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Dealing with Encroachments and Easements and Financing Your Home

This past Saturday we had Randy Johnson from Liberty Title on the show to talk about encroachments and easements.  First things first, let’s define each.  An encroachment is an intrusion onto a property of another and an easement is the answer to that, where you get the privilege or right to use the property where your structure or your use is intruding onto the property of the other party.

A pretty popular easement is a driveway easement.  So what happens if there’s not an easement in place and it’s a shared driveway?  If there’s not a written instrument that delineates what the responsibility of each party is, the title company will raise an exception.  It will be on the commitment and then goes to the lender.  The lender will then delineate the responsibilities and who’s going to maintain the driveway, where it’s going to be located, etc. so there are no problems in the future.

What is an example of an encroachment?  There are ones of temporary and permanent nature.  For instance if a fence is put on the other parties property or a garage or pool were not plotted out correctly to begin with and went into the neighbors yard.  In order to solve these issues, you should seek legal advice.  You’ll then want to look at how accurate the info is that details the encroachment and also get a survey of exactly where the boundaries of the property are.  A precautionary measure to take to avoid encroachment issues when purchasing a home or land is to make the previous owner figure it out by asking them to provide a certified survey.

John Castilone also joined us from WJ Bradley this week.  Something that John has been noticing lately is that people are coming in with cash to purchase a house.  Mortgage companies do not like cash because they want to be able to see where it is sourced from.  The money needs to be in a bank for 60 days if it didn’t come directly from your payroll so that you can see that it is good money and not that you sold a boat or you took out a loan from someone else that the underwriter might not be aware of.  Just some advice for those looking to purchase a home soon and looking for a smooth process!

There were a lot of great questions that were asked:

Mike from Roseville: We live in a townhome development and many more are becoming rentals, should we change the bylaws and limit the number of rentals to a certain percentage?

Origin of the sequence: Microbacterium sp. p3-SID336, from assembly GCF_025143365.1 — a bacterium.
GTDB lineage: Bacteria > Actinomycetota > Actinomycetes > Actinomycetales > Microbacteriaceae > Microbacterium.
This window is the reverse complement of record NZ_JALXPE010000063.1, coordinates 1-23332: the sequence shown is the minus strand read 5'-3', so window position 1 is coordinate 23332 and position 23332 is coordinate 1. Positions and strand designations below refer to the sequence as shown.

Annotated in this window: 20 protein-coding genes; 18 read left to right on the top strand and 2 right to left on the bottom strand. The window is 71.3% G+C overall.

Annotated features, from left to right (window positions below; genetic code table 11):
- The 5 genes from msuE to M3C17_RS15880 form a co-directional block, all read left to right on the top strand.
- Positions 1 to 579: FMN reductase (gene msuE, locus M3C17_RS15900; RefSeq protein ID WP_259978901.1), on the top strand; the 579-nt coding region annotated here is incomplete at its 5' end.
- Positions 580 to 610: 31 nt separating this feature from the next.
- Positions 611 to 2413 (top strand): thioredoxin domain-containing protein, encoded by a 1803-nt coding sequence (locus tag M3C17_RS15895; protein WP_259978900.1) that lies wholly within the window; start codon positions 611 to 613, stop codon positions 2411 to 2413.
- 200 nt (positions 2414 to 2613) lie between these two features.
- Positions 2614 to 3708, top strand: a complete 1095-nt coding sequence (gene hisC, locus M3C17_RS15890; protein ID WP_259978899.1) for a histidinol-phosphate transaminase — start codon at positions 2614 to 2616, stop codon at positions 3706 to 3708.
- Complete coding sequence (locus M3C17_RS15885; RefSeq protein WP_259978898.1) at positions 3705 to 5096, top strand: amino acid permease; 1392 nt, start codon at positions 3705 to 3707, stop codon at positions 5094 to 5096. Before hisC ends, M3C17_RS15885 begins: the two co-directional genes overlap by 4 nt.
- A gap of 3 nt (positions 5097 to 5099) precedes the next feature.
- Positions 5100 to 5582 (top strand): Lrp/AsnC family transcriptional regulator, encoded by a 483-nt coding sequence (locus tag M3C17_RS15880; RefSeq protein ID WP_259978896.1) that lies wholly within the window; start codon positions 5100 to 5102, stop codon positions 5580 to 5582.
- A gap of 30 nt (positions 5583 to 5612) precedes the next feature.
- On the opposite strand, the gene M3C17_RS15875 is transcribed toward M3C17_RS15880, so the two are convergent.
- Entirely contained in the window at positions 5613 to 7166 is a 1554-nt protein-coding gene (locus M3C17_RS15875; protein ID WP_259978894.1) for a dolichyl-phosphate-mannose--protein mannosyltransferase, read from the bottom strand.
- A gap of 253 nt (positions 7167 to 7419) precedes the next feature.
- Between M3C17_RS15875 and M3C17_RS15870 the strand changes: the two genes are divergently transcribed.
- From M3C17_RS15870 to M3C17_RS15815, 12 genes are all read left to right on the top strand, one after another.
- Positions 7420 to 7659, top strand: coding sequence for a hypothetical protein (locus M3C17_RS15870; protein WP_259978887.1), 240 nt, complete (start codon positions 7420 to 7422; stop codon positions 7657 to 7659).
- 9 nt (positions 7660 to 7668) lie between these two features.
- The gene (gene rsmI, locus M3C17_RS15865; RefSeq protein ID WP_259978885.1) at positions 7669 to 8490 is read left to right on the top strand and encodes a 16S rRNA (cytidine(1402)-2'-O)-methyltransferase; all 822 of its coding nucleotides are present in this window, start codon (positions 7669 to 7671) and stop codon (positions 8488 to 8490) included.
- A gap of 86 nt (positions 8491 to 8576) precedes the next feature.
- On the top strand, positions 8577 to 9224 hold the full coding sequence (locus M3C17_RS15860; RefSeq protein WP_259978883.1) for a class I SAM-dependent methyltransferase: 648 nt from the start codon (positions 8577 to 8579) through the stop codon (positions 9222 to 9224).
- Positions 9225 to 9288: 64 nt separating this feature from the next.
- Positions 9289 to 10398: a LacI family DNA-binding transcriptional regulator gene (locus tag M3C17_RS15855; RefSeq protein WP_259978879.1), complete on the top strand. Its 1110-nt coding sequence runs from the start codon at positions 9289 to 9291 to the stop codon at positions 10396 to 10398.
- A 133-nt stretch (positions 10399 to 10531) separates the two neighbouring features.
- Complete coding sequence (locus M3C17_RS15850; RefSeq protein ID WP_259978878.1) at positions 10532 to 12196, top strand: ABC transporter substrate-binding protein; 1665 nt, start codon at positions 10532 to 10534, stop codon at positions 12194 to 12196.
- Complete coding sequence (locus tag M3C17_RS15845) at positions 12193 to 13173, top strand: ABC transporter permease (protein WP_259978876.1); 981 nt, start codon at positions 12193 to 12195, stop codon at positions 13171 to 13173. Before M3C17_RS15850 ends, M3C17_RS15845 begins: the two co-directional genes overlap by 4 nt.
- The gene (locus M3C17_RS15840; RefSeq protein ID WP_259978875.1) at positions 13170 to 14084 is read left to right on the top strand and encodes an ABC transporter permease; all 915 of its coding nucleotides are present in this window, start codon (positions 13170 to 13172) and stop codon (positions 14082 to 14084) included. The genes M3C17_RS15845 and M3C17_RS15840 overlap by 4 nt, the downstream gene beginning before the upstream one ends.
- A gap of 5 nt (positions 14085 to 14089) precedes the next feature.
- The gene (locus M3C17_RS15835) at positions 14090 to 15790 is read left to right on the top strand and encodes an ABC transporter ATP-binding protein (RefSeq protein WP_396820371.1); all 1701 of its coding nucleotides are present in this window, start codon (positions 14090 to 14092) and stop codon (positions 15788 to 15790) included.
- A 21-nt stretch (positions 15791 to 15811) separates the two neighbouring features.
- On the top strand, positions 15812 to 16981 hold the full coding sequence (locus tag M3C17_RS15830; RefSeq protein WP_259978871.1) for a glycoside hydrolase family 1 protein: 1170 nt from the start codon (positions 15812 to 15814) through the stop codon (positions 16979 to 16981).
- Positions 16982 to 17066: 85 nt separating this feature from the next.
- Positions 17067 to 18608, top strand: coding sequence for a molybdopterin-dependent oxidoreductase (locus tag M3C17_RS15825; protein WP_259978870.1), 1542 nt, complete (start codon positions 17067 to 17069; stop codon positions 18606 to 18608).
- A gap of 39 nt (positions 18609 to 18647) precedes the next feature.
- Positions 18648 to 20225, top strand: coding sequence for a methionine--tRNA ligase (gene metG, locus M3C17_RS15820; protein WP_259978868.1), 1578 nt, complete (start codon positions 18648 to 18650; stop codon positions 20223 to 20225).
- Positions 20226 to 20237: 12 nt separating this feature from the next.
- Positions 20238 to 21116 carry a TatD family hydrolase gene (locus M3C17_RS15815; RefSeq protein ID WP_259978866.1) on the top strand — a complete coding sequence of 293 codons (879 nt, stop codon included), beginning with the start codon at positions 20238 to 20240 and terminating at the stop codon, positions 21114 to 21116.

John Castilone: When people are looking at homeowner’s association rules and whether or not they are able to buy the property, typically there are limits of how many properties can be rented within those bylaws and that also fits into whether that homeowners association in that complex will fit in with the Fannie and Freddie guidelines.

Bruce: We built a house in 1995 on a lot that is divided by a pond and the only way I can access the other side of the pond is by an undeveloped strip of land that is owned by my neighbor.  Recognizing that property will eventually change hands, do I have any easement rights for what I’m doing and if so what are they and how should I protect them in the future?

Randy Johnson: First, look at getting an actual easement recorded that describes the easement and gives you that written permission to use that property.  Also, look at the size of the pond.  A lot of ponds in Minnesota acquire lake status and if you have lake status then there are Riparian rights that you acquire with that which gives you some right to walk along the boundary of that lake or pond so you need to look at some of those issues to determine where you are at and seek legal counsel.

Q: Did a rule change with listings? Multiple listings in multiple neighborhoods are calling a tiny office or nursery without a closest a bedroom.

A:  It really depends what city the bedroom is in.  A closest does not always define what a bedroom is.  Also, agents are helping you envision what a possibility you could have with it.  For instance, say you need a three bedroom but it’s showing as a two bedroom and they’re using one as an office, but could easily turn it into a bedroom.  They really aren’t trying to mislead you.  Typically a bedroom always has to consist of 72+SF, an egress window, a door and would need to be finished to count as a bedroom.

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